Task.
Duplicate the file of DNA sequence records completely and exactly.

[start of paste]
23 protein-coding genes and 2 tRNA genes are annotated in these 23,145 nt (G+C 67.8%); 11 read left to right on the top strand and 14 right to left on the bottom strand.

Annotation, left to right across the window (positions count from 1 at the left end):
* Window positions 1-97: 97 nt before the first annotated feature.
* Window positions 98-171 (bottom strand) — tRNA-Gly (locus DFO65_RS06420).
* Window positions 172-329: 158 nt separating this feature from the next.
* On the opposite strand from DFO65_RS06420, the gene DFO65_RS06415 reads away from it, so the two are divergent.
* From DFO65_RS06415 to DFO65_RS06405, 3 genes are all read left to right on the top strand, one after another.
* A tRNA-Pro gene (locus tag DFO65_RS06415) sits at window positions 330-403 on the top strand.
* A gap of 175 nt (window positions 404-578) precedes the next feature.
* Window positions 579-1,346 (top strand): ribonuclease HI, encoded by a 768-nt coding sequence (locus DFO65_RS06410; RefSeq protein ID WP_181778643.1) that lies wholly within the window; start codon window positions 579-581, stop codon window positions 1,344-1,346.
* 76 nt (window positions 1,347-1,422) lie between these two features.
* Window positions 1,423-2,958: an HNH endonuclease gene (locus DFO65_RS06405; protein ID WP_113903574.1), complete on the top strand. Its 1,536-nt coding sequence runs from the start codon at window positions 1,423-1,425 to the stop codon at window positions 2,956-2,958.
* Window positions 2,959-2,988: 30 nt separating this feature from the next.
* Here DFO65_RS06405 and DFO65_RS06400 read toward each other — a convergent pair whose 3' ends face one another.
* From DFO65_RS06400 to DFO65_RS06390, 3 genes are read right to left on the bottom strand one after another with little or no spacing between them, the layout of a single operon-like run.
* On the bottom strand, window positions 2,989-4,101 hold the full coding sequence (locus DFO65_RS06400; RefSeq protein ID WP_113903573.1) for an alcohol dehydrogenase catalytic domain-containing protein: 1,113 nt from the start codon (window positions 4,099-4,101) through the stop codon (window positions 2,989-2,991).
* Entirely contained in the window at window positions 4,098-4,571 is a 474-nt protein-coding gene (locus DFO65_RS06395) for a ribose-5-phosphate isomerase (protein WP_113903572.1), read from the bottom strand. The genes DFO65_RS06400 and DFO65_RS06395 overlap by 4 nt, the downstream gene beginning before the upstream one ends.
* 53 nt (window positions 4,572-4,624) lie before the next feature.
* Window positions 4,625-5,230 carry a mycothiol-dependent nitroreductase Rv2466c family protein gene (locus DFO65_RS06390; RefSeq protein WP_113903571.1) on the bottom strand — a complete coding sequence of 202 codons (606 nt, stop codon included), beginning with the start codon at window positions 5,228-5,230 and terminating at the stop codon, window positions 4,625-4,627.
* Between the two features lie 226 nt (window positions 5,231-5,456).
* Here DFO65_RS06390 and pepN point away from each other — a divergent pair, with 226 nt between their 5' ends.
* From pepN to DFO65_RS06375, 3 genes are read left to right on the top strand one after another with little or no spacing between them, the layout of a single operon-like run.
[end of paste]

23 protein-coding genes and 2 tRNA genes are annotated in these 23,145 nt (G+C 67.8%); 11 read left to right on the top strand and 14 right to left on the bottom strand.

Annotation, left to right across the window (positions count from 1 at the left end):
* Window positions 1-97: 97 nt before the first annotated feature.
* Window positions 98-171 (bottom strand) — tRNA-Gly (locus DFO65_RS06420).
* Window positions 172-329: 158 nt separating this feature from the next.
* On the opposite strand from DFO65_RS06420, the gene DFO65_RS06415 reads away from it, so the two are divergent.
* From DFO65_RS06415 to DFO65_RS06405, 3 genes are all read left to right on the top strand, one after another.
* A tRNA-Pro gene (locus tag DFO65_RS06415) sits at window positions 330-403 on the top strand.
* A gap of 175 nt (window positions 404-578) precedes the next feature.
* Window positions 579-1,346 (top strand): ribonuclease HI, encoded by a 768-nt coding sequence (locus DFO65_RS06410; RefSeq protein ID WP_181778643.1) that lies wholly within the window; start codon window positions 579-581, stop codon window positions 1,344-1,346.
* 76 nt (window positions 1,347-1,422) lie between these two features.
* Window positions 1,423-2,958: an HNH endonuclease gene (locus DFO65_RS06405; protein ID WP_113903574.1), complete on the top strand. Its 1,536-nt coding sequence runs from the start codon at window positions 1,423-1,425 to the stop codon at window positions 2,956-2,958.
* Window positions 2,959-2,988: 30 nt separating this feature from the next.
* Here DFO65_RS06405 and DFO65_RS06400 read toward each other — a convergent pair whose 3' ends face one another.
* From DFO65_RS06400 to DFO65_RS06390, 3 genes are read right to left on the bottom strand one after another with little or no spacing between them, the layout of a single operon-like run.
* On the bottom strand, window positions 2,989-4,101 hold the full coding sequence (locus DFO65_RS06400; RefSeq protein ID WP_113903573.1) for an alcohol dehydrogenase catalytic domain-containing protein: 1,113 nt from the start codon (window positions 4,099-4,101) through the stop codon (window positions 2,989-2,991).
* Entirely contained in the window at window positions 4,098-4,571 is a 474-nt protein-coding gene (locus DFO65_RS06395) for a ribose-5-phosphate isomerase (protein WP_113903572.1), read from the bottom strand. The genes DFO65_RS06400 and DFO65_RS06395 overlap by 4 nt, the downstream gene beginning before the upstream one ends.
* 53 nt (window positions 4,572-4,624) lie before the next feature.
* Window positions 4,625-5,230 carry a mycothiol-dependent nitroreductase Rv2466c family protein gene (locus DFO65_RS06390; RefSeq protein WP_113903571.1) on the bottom strand — a complete coding sequence of 202 codons (606 nt, stop codon included), beginning with the start codon at window positions 5,228-5,230 and terminating at the stop codon, window positions 4,625-4,627.
* Between the two features lie 226 nt (window positions 5,231-5,456).
* Here DFO65_RS06390 and pepN point away from each other — a divergent pair, with 226 nt between their 5' ends.
* From pepN to DFO65_RS06375, 3 genes are read left to right on the top strand one after another with little or no spacing between them, the layout of a single operon-like run.